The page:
It looks like you're using an Ad Blocker.

Please white-list or disable AboveTopSecret.com in your ad-blocking tool.

Thank you.

 

Some features of ATS will be disabled while you continue to use an ad-blocker.

 

What transitional form will we have this week?

page: 4
5
<< 1  2  3    5  6  7 >>

log in

join
share:

posted on Apr, 27 2008 @ 02:25 PM
link   
reply to post by Bigwhammy
 

No. As a matter of fact, the Cambrian explosion only strengthens puncuated equilibrium hypothesis. Here we have a world filled with nothing but blind drifting jellies and static filter feeders, then suddenly a mass extinction of some sort (such as the "snowball Earth") removes them, and leaves many niches free. Thus, animals evolve to fill those. Regardless, the Cambrian period's diversity is nothing compared to the Holocene's.

Furthermore, I can see that my proof that man couldn't have walked among all the creatures that are now only fossils has been "overlooked".




posted on Apr, 27 2008 @ 05:23 PM
link   
reply to post by SlyCM (work)
 


I'm not a YEC, so forget the man walking with thing. The Bible doesn't give an age for the earth.

But there's is no evidence for slow evolution to complex life from simpler life. The Cambrian explosion disproves that...


The Phylum Chordata is the most complex animal group of all and includes fish and mammals. So the chordates were present at the beginning of multicellular life and did not appear later as is predicted by evolutionary theory.

personal.georgiasouthern.edu...

[edit on 4/27/2008 by Bigwhammy]



posted on Apr, 28 2008 @ 02:09 PM
link   
Except that "back then" chordates were not as complex as they are today, and the first chordates most certainly were not the most complex animals of their time.

Furthermore, I wouldn't be so quick to put chordates on a pedestal they may or may not belong on.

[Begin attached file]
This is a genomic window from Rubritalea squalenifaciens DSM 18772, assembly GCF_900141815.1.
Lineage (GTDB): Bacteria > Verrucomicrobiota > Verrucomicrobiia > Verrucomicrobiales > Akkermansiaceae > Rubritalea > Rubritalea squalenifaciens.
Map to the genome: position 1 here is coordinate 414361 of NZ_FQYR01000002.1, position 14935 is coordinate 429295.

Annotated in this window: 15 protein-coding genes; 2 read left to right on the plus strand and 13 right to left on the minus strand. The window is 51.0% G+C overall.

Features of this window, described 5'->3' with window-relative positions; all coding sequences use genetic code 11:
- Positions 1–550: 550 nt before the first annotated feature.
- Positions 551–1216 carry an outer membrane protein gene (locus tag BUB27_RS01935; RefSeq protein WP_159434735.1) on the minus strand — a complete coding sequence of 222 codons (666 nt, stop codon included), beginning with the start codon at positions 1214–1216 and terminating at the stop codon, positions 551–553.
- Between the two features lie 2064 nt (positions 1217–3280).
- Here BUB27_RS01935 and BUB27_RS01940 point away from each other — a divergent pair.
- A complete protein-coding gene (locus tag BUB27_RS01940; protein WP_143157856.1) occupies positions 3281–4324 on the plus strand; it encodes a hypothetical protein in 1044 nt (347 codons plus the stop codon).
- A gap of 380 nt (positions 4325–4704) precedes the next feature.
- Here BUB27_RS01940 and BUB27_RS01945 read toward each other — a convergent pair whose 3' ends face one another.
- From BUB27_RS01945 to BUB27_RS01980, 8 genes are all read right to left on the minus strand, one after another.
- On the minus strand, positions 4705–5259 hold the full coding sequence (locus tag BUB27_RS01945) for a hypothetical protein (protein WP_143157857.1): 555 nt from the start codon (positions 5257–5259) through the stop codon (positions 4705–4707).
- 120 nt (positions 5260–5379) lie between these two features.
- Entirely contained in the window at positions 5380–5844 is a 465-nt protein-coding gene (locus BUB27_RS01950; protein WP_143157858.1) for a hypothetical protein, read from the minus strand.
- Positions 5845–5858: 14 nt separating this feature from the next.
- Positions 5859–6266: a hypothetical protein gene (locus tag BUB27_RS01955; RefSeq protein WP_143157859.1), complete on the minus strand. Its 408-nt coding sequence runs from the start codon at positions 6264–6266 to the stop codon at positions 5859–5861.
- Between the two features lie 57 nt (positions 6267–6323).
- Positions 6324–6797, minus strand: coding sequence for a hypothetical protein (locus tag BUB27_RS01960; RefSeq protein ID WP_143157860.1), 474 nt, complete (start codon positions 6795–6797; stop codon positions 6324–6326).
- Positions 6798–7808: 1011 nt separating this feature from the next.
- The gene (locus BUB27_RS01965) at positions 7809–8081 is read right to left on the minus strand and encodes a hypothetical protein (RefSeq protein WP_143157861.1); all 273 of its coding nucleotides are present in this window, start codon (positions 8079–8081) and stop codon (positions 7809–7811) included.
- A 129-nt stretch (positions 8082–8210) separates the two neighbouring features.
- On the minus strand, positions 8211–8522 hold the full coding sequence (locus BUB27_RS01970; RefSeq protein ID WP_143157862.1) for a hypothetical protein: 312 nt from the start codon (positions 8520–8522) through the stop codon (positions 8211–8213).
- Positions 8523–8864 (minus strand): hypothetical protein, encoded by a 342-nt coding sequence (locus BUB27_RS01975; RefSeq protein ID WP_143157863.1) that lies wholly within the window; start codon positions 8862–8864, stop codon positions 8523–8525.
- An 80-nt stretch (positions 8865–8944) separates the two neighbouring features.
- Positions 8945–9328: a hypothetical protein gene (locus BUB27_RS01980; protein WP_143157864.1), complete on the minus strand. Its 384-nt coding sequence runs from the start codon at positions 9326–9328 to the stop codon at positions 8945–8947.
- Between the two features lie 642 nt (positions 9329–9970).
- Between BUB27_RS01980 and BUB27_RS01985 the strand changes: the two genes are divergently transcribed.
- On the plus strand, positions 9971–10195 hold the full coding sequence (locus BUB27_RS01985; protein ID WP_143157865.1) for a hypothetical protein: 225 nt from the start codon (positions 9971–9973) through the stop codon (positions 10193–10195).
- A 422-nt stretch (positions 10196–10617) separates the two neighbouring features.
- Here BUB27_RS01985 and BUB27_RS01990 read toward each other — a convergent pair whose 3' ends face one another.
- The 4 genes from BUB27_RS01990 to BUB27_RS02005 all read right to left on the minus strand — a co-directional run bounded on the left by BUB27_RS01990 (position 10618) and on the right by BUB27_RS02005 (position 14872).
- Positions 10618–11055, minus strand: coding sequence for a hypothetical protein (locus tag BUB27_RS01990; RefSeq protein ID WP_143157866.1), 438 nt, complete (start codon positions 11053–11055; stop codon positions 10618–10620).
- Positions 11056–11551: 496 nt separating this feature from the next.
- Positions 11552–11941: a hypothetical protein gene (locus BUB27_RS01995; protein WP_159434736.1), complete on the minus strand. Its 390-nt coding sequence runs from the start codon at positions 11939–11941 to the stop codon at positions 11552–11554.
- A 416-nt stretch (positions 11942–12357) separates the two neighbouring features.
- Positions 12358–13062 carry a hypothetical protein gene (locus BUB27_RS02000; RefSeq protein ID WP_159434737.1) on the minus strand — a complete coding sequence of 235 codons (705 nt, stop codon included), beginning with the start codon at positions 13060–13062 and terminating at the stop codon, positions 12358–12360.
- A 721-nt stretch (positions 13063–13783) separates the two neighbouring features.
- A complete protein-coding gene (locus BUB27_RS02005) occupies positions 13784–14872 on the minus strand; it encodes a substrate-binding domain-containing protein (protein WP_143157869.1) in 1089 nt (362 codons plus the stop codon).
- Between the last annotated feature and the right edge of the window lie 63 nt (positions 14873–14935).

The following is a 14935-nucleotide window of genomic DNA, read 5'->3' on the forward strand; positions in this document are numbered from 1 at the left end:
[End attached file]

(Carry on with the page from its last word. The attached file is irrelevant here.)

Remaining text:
posted on Apr, 28 2008 @ 02:39 PM
link   
reply to post by RuneSpider
 

Just a brief reply. I don't claim to have all the answers - there are plenty of issues to keep us all thinking, discussing and debating for a very long time to come. I just felt the need to comment on this in particular:


Checking google briefly, I searched for human tails, and found a few links that all lead to the same creationist website that admitted yes, humans are born occasionally with tails that have bones, but this is no proof because scientists say we evolved from apes, not monkeys.


I regard the 'human tails' myth as a complete howler. The line of argument you quote from the creationist website is unbelievably weak. Could you give the link so I can look at it shamefully through a slit between my fingers?

The appendage that appears from time to time is a tumour. Here is some photographic evidence that I think clarifies the issue:


The tumour is a protrusion that can occur all along the spinal column. Granted those that are lower down can look like a tail, and if they occur at the base of the spine they can incorporate extra vertebrae, but you are still looking at a spinal anomaly resulting from a genetic mistake, i.e. an aberration, not something that is normally found in the human genetic makeup!